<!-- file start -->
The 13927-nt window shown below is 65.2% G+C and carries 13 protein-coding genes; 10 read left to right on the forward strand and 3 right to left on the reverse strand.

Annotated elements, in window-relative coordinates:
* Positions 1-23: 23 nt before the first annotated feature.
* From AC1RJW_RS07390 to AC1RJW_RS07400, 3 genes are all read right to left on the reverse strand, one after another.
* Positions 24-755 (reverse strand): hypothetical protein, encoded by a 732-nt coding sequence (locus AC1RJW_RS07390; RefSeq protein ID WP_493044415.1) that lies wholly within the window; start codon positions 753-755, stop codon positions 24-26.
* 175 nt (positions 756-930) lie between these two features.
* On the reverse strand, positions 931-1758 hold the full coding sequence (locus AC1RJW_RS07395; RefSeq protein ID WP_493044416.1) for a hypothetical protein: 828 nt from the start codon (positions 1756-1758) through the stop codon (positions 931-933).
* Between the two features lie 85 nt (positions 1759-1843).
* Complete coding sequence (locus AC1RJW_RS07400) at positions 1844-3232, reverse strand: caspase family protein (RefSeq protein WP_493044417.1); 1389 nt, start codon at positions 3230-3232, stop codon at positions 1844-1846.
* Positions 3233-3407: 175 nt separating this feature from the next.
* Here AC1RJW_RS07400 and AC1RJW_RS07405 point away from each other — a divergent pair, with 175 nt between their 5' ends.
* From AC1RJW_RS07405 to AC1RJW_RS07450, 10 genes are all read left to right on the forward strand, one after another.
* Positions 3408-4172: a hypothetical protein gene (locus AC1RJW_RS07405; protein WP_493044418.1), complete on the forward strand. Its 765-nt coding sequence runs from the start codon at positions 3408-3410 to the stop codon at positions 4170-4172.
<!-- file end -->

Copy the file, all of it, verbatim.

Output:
The 13927-nt window shown below is 65.2% G+C and carries 13 protein-coding genes; 10 read left to right on the forward strand and 3 right to left on the reverse strand.

Annotated elements, in window-relative coordinates:
* Positions 1-23: 23 nt before the first annotated feature.
* From AC1RJW_RS07390 to AC1RJW_RS07400, 3 genes are all read right to left on the reverse strand, one after another.
* Positions 24-755 (reverse strand): hypothetical protein, encoded by a 732-nt coding sequence (locus AC1RJW_RS07390; RefSeq protein ID WP_493044415.1) that lies wholly within the window; start codon positions 753-755, stop codon positions 24-26.
* 175 nt (positions 756-930) lie between these two features.
* On the reverse strand, positions 931-1758 hold the full coding sequence (locus AC1RJW_RS07395; RefSeq protein ID WP_493044416.1) for a hypothetical protein: 828 nt from the start codon (positions 1756-1758) through the stop codon (positions 931-933).
* Between the two features lie 85 nt (positions 1759-1843).
* Complete coding sequence (locus AC1RJW_RS07400) at positions 1844-3232, reverse strand: caspase family protein (RefSeq protein WP_493044417.1); 1389 nt, start codon at positions 3230-3232, stop codon at positions 1844-1846.
* Positions 3233-3407: 175 nt separating this feature from the next.
* Here AC1RJW_RS07400 and AC1RJW_RS07405 point away from each other — a divergent pair, with 175 nt between their 5' ends.
* From AC1RJW_RS07405 to AC1RJW_RS07450, 10 genes are all read left to right on the forward strand, one after another.
* Positions 3408-4172: a hypothetical protein gene (locus AC1RJW_RS07405; protein WP_493044418.1), complete on the forward strand. Its 765-nt coding sequence runs from the start codon at positions 3408-3410 to the stop codon at positions 4170-4172.